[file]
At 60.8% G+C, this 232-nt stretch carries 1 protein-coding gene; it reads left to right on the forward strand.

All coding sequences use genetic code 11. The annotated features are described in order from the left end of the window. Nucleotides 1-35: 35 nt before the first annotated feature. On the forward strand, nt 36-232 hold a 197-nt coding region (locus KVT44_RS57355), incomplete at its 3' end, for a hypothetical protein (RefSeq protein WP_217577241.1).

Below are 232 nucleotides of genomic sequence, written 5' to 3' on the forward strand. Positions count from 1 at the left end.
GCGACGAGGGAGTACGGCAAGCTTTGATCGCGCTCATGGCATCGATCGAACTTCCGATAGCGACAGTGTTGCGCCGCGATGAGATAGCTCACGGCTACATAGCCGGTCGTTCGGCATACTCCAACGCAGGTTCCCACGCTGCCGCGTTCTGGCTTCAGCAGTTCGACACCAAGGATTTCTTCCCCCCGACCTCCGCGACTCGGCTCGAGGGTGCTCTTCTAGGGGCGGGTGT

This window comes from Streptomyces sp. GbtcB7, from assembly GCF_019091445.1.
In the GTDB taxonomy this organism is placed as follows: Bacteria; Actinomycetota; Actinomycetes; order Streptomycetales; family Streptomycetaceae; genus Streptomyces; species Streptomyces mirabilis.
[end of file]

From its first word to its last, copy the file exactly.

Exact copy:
At 60.8% G+C, this 232-nt stretch carries 1 protein-coding gene; it reads left to right on the forward strand.

All coding sequences use genetic code 11. The annotated features are described in order from the left end of the window. Nucleotides 1-35: 35 nt before the first annotated feature. On the forward strand, nt 36-232 hold a 197-nt coding region (locus KVT44_RS57355), incomplete at its 3' end, for a hypothetical protein (RefSeq protein WP_217577241.1).

Below are 232 nucleotides of genomic sequence, written 5' to 3' on the forward strand. Positions count from 1 at the left end.
GCGACGAGGGAGTACGGCAAGCTTTGATCGCGCTCATGGCATCGATCGAACTTCCGATAGCGACAGTGTTGCGCCGCGATGAGATAGCTCACGGCTACATAGCCGGTCGTTCGGCATACTCCAACGCAGGTTCCCACGCTGCCGCGTTCTGGCTTCAGCAGTTCGACACCAAGGATTTCTTCCCCCCGACCTCCGCGACTCGGCTCGAGGGTGCTCTTCTAGGGGCGGGTGT

This window comes from Streptomyces sp. GbtcB7, from assembly GCF_019091445.1.
In the GTDB taxonomy this organism is placed as follows: Bacteria; Actinomycetota; Actinomycetes; order Streptomycetales; family Streptomycetaceae; genus Streptomyces; species Streptomyces mirabilis.